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    I usually get pissed off with questions like this, and mostly I do them wrongly. The two ways to solve which I've heard are either using law of conservation of momentum OR speed of approach = speed of separation(though concept of co-efficient of restitution is not in the A level syllabus). I'll be grateful if anyone solves and explains it me. . .
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    Woah dude ever thought of creating one thread and posting all of them in there i've just seen another one of yours I believe only a couple of seconds ago...

    as for the question soz im stuck on linear expressions and correlations
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    (Original post by Smilingsam)
    Woah dude ever thought of creating one thread and posting all of them in there i've just seen another one of yours I believe only a couple of seconds ago...

    as for the question soz im stuck on linear expressions and correlations
    That thread was created 11 hours ago. And I've already asked from a mod about this, so it's okay to make new threads after time intervals.

    Let's see if anybody can help us.
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    For a perfectly elastic collision, speed of approach = speed of separation. The speed of approach is u1+u2 as the spheres are moving towards each other so their velocities relative to each other are the sum of the velocities. After the collision the spheres move in the same direction. We can assume v2>v1 as otherwise the sphere would immediately collide again. Therefore the velocity of the second sphere relative to the first is v2-v1 (as the first sphere is moving in the same direction). So D is the correct answer.
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    (Original post by Hudzy)
    For a perfectly elastic collision, speed of approach = speed of separation. The speed of approach is u1+u2 as the spheres are moving towards each other so their velocities relative to each other are the sum of the velocities. After the collision the spheres move in the same direction. We can assume v2>v1 as otherwise the sphere would immediately collide again. Therefore the velocity of the second sphere relative to the first is v2-v1 (as the first sphere is moving in the same direction). So D is the correct answer.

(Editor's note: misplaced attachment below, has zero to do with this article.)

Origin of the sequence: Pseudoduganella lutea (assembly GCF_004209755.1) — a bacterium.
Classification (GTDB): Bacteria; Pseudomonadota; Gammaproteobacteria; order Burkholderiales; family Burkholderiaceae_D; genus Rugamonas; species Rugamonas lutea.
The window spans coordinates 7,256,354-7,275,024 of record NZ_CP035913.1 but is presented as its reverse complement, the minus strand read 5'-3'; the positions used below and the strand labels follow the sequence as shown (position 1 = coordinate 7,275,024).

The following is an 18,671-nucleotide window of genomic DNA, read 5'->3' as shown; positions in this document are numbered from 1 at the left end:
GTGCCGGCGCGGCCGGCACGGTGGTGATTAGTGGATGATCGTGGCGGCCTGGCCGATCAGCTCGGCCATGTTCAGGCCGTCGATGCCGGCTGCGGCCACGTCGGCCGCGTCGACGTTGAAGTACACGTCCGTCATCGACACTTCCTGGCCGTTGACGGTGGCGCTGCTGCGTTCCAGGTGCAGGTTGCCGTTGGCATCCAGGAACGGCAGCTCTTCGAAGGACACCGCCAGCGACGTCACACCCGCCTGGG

Hmm, thank you!
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    (Original post by Zishi)
    That thread was created 11 hours ago. And I've already asked from a mod about this, so it's okay to make new threads after time intervals.

    Let's see if anybody can help us.
    Sorry if i sounded a bit negative didnt have any sleep glad you managed to get your answer and yeah i might post mine later.. just hope someone can help me i have no clue how to do it :mad:
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    (Original post by Smilingsam)
    just hope someone can help me i have no clue how to do it :mad:
    There are two ways of solving this question (I mean I know two.)

    For elastic collisions, total energy of the system is conserved. Momentum of the system is conserved in any collision. Can you write down the laws of conservation of momentum and energy for these to balls in the form of equations?

    Another, quicker approach would be to notice what Hudzy suggests. He says that "speed of approach = speed of separation", or to put it in other words, relative velocity of the two balls is conserved*. This fact follows from the laws of conservation (you should be able to prove it yourself), but is so useful that it is worth remembering that instead of deriving it from a system of equations each time.


    *Of course this is only true for perfectly elastic collisions.
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    (Original post by jaroc)
    There are two ways of solving this question (I mean I know two.)

    For elastic collisions, total energy of the system is conserved. Momentum of the system is conserved in any collision. Can you write down the laws of conservation of momentum and energy for these to balls in the form of equations?

    Another, quicker approach would be to notice what Hudzy suggests. He says that "speed of approach = speed of separation", or to put it in other words, relative velocity of the two balls is conserved*. This fact follows from the laws of conservation (you should be able to prove it yourself), but is so useful that it is worth remembering that instead of deriving it from a system of equations each time.


    *Of course this is only true for perfectly elastic collisions.
    Sorry to put you through writing that answer out however I was on about the A level maths questions i am being forced to do for my post grad they are a lot easier than this but, last time I did maths was 4 years ago and never touched on any in my topic including (linear expressions, correlations and standard definitions are just a few) .
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    (Original post by Smilingsam)
    Sorry to put you through writing that answer out however I was on about the A level maths questions i am being forced to do for my post grad they are a lot easier than this but, last time I did maths was 4 years ago and never touched on any in my topic including (linear expressions, correlations and standard definitions are just a few) .
    I'm not sure if I understand you properly now but I guess I have misinterpreted your post, right? Never mind
 
 
 
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